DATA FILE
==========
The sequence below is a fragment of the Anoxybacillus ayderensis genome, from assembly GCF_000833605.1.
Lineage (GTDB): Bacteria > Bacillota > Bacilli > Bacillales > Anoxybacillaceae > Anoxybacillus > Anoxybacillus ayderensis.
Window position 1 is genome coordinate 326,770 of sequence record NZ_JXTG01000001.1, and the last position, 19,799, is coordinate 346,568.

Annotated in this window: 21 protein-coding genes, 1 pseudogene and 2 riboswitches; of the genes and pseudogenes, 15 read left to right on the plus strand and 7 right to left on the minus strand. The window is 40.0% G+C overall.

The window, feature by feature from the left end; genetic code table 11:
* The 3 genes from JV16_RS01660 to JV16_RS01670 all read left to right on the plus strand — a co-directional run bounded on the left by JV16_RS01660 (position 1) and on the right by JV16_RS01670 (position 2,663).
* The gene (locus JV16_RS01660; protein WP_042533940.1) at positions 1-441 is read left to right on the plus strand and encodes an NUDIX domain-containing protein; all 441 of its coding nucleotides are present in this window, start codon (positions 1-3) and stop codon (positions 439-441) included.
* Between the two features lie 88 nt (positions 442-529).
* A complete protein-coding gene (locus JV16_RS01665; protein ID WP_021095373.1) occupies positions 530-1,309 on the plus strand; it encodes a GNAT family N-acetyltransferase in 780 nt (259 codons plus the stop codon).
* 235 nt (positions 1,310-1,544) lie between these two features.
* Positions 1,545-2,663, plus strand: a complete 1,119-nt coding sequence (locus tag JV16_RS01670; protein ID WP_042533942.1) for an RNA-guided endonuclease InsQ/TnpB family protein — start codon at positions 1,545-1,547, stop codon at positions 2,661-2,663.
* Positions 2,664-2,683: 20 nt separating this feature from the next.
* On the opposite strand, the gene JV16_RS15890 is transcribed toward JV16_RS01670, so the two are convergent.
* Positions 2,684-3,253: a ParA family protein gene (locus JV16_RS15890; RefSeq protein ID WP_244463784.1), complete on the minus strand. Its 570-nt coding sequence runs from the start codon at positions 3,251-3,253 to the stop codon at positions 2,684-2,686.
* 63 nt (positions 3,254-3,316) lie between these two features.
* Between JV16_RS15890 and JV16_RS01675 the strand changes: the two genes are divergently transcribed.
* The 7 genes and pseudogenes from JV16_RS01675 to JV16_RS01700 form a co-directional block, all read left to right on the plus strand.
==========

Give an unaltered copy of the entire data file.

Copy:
The sequence below is a fragment of the Anoxybacillus ayderensis genome, from assembly GCF_000833605.1.
Lineage (GTDB): Bacteria > Bacillota > Bacilli > Bacillales > Anoxybacillaceae > Anoxybacillus > Anoxybacillus ayderensis.
Window position 1 is genome coordinate 326,770 of sequence record NZ_JXTG01000001.1, and the last position, 19,799, is coordinate 346,568.

Annotated in this window: 21 protein-coding genes, 1 pseudogene and 2 riboswitches; of the genes and pseudogenes, 15 read left to right on the plus strand and 7 right to left on the minus strand. The window is 40.0% G+C overall.

The window, feature by feature from the left end; genetic code table 11:
* The 3 genes from JV16_RS01660 to JV16_RS01670 all read left to right on the plus strand — a co-directional run bounded on the left by JV16_RS01660 (position 1) and on the right by JV16_RS01670 (position 2,663).
* The gene (locus JV16_RS01660; protein WP_042533940.1) at positions 1-441 is read left to right on the plus strand and encodes an NUDIX domain-containing protein; all 441 of its coding nucleotides are present in this window, start codon (positions 1-3) and stop codon (positions 439-441) included.
* Between the two features lie 88 nt (positions 442-529).
* A complete protein-coding gene (locus JV16_RS01665; protein ID WP_021095373.1) occupies positions 530-1,309 on the plus strand; it encodes a GNAT family N-acetyltransferase in 780 nt (259 codons plus the stop codon).
* 235 nt (positions 1,310-1,544) lie between these two features.
* Positions 1,545-2,663, plus strand: a complete 1,119-nt coding sequence (locus tag JV16_RS01670; protein ID WP_042533942.1) for an RNA-guided endonuclease InsQ/TnpB family protein — start codon at positions 1,545-1,547, stop codon at positions 2,661-2,663.
* Positions 2,664-2,683: 20 nt separating this feature from the next.
* On the opposite strand, the gene JV16_RS15890 is transcribed toward JV16_RS01670, so the two are convergent.
* Positions 2,684-3,253: a ParA family protein gene (locus JV16_RS15890; RefSeq protein ID WP_244463784.1), complete on the minus strand. Its 570-nt coding sequence runs from the start codon at positions 3,251-3,253 to the stop codon at positions 2,684-2,686.
* 63 nt (positions 3,254-3,316) lie between these two features.
* Between JV16_RS15890 and JV16_RS01675 the strand changes: the two genes are divergently transcribed.
* The 7 genes and pseudogenes from JV16_RS01675 to JV16_RS01700 form a co-directional block, all read left to right on the plus strand.